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Pioneer buried under front lawn in subdivision

Augusta Specht Green's husband John was shot dead in a pasture south of their frontier ranch house. She had him buried on the spot, sans coffin, under a motte of oak trees on their 1,280-acre ranch in northwest Bexar County. His gravestone read "John F. Green, born Feb. 14, 1840, died July 9, 1873."

He was well-known as an "Indian fighter," a dangerous title in Texas' frontier times. Local Native American tribes, such as Apache, Comanche, Kickapoo, and Seminole, considered it an honor to fight and kill any frontiersmen who earned such a reputation. In 1873, Indian and Mexican marauders killed several local setttlers, including Green, during one of the region's last great raids.

Many years ago, John Green's family moved his headstone from his grave because of vandalism. His body lies in an unmarked grave in the front yard of a home in the Guilbeau subdivision. His family would like to place a marker or plaque there to remember the German settler killed by Indians in the 19th century. (Photo by Michael Cary)

A Bandera resident sent a letter to the San Antonio Daily Herald, writing that "no man who was ever slain upon this frontier is more regretted than John Green, a German by birth, he was almost raised in this country and was well known. Simple and unpretending in his habits, he was one of the bravest and best Indian fighters on the frontier, on that account, we believe, he was murdered."

Green was left to rest in peace for more than 100 years, until the mid-'80s, when the Larry Thomas Co. surveyed and platted the Guilbeau Park subdivision. Thomas' construction crews were about to bulldoze the German immigrant's gravesite, marked by a rock wall and iron gate, when his great-granddaughter, Shirley Sweet, and her husband, Gerald, intervened. Thomas conveyed an easement to protect Green's burial site, now located in the front lawn at 9131 Jean Verte.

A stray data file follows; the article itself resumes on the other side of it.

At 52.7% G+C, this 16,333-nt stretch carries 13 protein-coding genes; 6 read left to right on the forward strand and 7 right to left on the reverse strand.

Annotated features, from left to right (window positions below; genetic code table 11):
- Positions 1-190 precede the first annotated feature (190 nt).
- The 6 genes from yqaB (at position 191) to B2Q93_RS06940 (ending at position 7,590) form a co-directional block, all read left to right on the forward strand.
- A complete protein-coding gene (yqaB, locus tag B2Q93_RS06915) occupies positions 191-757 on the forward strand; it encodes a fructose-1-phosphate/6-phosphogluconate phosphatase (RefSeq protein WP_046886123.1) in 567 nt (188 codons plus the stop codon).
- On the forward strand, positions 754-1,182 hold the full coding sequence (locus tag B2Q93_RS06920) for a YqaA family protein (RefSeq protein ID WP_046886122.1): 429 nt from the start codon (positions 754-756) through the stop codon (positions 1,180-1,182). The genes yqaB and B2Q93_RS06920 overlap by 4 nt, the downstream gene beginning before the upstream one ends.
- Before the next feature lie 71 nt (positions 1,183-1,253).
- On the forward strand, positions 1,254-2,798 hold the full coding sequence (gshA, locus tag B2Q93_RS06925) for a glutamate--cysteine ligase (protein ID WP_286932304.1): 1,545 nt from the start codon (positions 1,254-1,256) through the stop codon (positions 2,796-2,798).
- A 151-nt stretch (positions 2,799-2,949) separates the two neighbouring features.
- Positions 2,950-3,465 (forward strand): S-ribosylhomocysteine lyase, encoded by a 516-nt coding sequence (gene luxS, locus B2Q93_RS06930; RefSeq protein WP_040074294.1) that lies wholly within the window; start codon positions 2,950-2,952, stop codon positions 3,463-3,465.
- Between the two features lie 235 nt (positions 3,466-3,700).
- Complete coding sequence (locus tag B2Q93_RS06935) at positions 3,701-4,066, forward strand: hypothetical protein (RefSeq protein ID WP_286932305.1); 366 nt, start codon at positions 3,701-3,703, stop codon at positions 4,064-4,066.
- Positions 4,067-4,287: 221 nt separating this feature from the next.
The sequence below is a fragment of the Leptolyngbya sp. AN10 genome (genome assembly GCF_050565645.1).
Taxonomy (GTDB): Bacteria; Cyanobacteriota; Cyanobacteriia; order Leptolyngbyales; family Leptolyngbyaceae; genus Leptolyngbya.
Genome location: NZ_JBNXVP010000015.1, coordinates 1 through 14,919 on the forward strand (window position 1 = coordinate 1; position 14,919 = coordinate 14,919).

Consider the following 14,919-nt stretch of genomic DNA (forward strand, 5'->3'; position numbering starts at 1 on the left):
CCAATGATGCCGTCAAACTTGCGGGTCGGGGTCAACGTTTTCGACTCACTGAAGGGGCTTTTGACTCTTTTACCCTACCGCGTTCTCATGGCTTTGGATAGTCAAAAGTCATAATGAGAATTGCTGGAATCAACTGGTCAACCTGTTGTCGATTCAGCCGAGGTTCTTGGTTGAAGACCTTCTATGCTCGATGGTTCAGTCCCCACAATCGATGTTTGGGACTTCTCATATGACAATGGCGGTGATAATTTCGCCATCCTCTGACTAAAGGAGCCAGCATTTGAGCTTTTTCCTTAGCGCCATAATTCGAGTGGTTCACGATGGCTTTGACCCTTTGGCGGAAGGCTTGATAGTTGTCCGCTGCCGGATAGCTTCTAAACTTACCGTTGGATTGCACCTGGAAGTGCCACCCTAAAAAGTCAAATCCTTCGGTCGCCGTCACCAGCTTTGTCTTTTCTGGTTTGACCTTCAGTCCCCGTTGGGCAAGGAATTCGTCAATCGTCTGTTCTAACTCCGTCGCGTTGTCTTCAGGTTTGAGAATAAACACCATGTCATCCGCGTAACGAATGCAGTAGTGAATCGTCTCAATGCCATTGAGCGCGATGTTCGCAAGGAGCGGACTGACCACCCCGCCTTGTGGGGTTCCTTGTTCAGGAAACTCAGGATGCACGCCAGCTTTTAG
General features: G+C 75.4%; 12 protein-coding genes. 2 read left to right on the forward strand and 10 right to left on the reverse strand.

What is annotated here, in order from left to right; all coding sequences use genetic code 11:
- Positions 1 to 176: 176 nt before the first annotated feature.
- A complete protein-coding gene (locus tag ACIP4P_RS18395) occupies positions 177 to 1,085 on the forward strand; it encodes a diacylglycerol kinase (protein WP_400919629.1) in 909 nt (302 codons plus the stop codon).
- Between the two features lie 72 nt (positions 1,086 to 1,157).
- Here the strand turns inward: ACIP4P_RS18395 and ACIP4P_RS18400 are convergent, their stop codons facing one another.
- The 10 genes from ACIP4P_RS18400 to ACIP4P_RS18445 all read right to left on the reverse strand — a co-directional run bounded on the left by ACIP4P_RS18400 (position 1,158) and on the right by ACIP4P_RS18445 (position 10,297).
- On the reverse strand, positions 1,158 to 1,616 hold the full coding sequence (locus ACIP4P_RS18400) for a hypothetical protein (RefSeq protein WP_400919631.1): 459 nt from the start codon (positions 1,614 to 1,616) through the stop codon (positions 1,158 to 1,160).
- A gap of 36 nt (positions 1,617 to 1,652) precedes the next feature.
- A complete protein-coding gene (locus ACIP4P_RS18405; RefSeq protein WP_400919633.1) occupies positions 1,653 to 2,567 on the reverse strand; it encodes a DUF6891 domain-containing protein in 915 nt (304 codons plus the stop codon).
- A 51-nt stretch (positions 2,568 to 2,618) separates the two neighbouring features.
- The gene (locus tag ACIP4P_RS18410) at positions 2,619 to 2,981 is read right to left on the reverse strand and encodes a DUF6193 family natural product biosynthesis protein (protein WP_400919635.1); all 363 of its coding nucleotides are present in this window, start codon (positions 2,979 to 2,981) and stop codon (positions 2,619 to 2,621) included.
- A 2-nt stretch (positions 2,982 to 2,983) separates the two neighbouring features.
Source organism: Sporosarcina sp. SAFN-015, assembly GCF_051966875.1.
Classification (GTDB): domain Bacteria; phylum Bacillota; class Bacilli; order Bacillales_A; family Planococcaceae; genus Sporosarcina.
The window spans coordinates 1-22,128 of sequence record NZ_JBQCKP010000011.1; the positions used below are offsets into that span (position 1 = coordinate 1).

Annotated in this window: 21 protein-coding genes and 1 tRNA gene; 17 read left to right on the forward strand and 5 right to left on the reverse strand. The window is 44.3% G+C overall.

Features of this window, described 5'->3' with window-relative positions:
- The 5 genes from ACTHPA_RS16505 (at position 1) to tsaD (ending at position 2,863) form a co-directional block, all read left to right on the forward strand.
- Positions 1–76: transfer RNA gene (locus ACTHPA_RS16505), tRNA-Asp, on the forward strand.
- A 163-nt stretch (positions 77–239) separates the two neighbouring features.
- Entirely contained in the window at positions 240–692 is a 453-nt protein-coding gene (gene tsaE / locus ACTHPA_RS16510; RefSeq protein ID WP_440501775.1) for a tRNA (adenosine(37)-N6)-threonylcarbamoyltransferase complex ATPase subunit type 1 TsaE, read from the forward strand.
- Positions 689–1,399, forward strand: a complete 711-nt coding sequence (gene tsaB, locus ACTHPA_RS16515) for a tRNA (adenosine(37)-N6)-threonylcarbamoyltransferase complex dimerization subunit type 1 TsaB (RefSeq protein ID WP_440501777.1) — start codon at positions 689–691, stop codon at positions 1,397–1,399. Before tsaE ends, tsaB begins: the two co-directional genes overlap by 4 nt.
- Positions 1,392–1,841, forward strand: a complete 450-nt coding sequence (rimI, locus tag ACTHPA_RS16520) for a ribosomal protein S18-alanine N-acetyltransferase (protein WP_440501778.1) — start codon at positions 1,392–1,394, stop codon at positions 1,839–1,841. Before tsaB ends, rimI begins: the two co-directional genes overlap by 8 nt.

The homeowners couldn't be reached for comment.

In the past decade, the easement has dropped off the deed records at the county courthouse (the house has had at least two owners). The Sweets removed Green's rock wall and the headstone, which had been hit by vandals before the subdivision was built, leaving his gravesite ummarked. Now the Sweets worry their ancestor's memory will fade into oblivion unless a permanent marker is established at the site.

"We haven't had a marker there for 10 years," says Gerald, who has a copy of the easement, which stipulates that if the grave is abandoned, the easement is void. "The body is still there, the grave is not abandoned. They must have assumed we abandoned it."

"Somehow I want to get it marked," says Shirley Sweet, who received an application for an official historical grave marker from the Texas Historical Commission.

The Sweets say the ranch house that Augusta Green occupied with her three babies after her husband's death also is in danger of disintegrating, but that the City has taken steps to protect it as an historical structure. The roof has caved in, but the walls are standing. The cistern has trash in it, and the floor over the basement (where the occupants could hide from danger) is rotted, but the structure remains in a grove of mesquite trees adjacent to Loop 1604 at Guilbeau Road.

Daniel Sweet remembers visiting the gravesite with his family. "We would come out with our grandfather and would park at Loop 1604, hike to the cemetery. My brother and I would find it. There were three people in the cemetery, but two of the bodies were removed. They might have been relatives."

John Green married Augusta, daughter of Augustus Theodore Specht, in December 1868, and they later settled on their ranch in Bexar County. The ranch was later absorbed by a nearby ranch, and many of the Greens moved into San Antonio.

By the time the Thomas Co. planned to build the Guilbeau Park subdivision, Shirley and Gerald Sweet had assumed responsibility for caring for their parents, which left little time to lobby for the protection of Green's gravesite.

But today they want a permanent marker to honor their ancestor, either with an official historical marker or a bronze plaque set into the lawn.

"The family talked about moving him in the early 1900s, but it never happened," says Shirley Sweet. "It is important to honor the family member, and I want to do what is right."

By Michael Cary

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